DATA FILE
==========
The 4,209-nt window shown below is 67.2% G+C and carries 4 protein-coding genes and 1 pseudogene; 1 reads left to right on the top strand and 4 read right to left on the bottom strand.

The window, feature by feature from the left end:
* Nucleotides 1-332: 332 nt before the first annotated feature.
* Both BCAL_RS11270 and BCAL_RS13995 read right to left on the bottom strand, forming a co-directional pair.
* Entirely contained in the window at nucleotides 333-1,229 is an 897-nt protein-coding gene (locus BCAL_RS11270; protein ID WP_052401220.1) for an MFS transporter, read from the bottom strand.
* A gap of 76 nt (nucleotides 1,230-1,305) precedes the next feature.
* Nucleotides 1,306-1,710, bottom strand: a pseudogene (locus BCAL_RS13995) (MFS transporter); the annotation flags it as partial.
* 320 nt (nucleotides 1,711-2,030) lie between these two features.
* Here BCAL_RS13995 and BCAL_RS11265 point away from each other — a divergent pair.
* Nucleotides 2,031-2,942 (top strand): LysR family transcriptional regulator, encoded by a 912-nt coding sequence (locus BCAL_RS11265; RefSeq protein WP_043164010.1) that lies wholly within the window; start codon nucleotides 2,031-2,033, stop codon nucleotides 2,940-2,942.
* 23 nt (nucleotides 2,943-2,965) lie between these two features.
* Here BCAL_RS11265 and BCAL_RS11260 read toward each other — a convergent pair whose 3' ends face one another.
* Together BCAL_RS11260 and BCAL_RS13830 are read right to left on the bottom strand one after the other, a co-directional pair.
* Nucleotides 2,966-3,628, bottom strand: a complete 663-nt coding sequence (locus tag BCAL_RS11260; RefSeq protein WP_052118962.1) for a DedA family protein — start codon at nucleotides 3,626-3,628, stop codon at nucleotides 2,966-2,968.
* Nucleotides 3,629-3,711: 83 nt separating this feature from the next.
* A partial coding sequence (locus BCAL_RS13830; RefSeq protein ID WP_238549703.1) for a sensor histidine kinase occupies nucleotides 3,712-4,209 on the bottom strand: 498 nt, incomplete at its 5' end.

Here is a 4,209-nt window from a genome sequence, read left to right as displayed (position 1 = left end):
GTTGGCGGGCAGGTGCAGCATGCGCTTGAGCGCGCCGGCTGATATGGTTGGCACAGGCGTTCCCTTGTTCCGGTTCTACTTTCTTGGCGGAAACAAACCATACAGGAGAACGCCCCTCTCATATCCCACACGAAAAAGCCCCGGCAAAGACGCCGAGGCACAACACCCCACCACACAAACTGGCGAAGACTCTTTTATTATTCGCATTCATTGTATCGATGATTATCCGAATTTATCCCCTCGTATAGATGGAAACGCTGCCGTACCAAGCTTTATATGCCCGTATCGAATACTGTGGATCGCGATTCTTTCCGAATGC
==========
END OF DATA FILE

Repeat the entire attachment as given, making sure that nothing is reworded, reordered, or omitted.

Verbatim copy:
The 4,209-nt window shown below is 67.2% G+C and carries 4 protein-coding genes and 1 pseudogene; 1 reads left to right on the top strand and 4 read right to left on the bottom strand.

The window, feature by feature from the left end:
* Nucleotides 1-332: 332 nt before the first annotated feature.
* Both BCAL_RS11270 and BCAL_RS13995 read right to left on the bottom strand, forming a co-directional pair.
* Entirely contained in the window at nucleotides 333-1,229 is an 897-nt protein-coding gene (locus BCAL_RS11270; protein ID WP_052401220.1) for an MFS transporter, read from the bottom strand.
* A gap of 76 nt (nucleotides 1,230-1,305) precedes the next feature.
* Nucleotides 1,306-1,710, bottom strand: a pseudogene (locus BCAL_RS13995) (MFS transporter); the annotation flags it as partial.
* 320 nt (nucleotides 1,711-2,030) lie between these two features.
* Here BCAL_RS13995 and BCAL_RS11265 point away from each other — a divergent pair.
* Nucleotides 2,031-2,942 (top strand): LysR family transcriptional regulator, encoded by a 912-nt coding sequence (locus BCAL_RS11265; RefSeq protein WP_043164010.1) that lies wholly within the window; start codon nucleotides 2,031-2,033, stop codon nucleotides 2,940-2,942.
* 23 nt (nucleotides 2,943-2,965) lie between these two features.
* Here BCAL_RS11265 and BCAL_RS11260 read toward each other — a convergent pair whose 3' ends face one another.
* Together BCAL_RS11260 and BCAL_RS13830 are read right to left on the bottom strand one after the other, a co-directional pair.
* Nucleotides 2,966-3,628, bottom strand: a complete 663-nt coding sequence (locus tag BCAL_RS11260; RefSeq protein WP_052118962.1) for a DedA family protein — start codon at nucleotides 3,626-3,628, stop codon at nucleotides 2,966-2,968.
* Nucleotides 3,629-3,711: 83 nt separating this feature from the next.
* A partial coding sequence (locus BCAL_RS13830; RefSeq protein ID WP_238549703.1) for a sensor histidine kinase occupies nucleotides 3,712-4,209 on the bottom strand: 498 nt, incomplete at its 5' end.

Here is a 4,209-nt window from a genome sequence, read left to right as displayed (position 1 = left end):
GTTGGCGGGCAGGTGCAGCATGCGCTTGAGCGCGCCGGCTGATATGGTTGGCACAGGCGTTCCCTTGTTCCGGTTCTACTTTCTTGGCGGAAACAAACCATACAGGAGAACGCCCCTCTCATATCCCACACGAAAAAGCCCCGGCAAAGACGCCGAGGCACAACACCCCACCACACAAACTGGCGAAGACTCTTTTATTATTCGCATTCATTGTATCGATGATTATCCGAATTTATCCCCTCGTATAGATGGAAACGCTGCCGTACCAAGCTTTATATGCCCGTATCGAATACTGTGGATCGCGATTCTTTCCGAATGC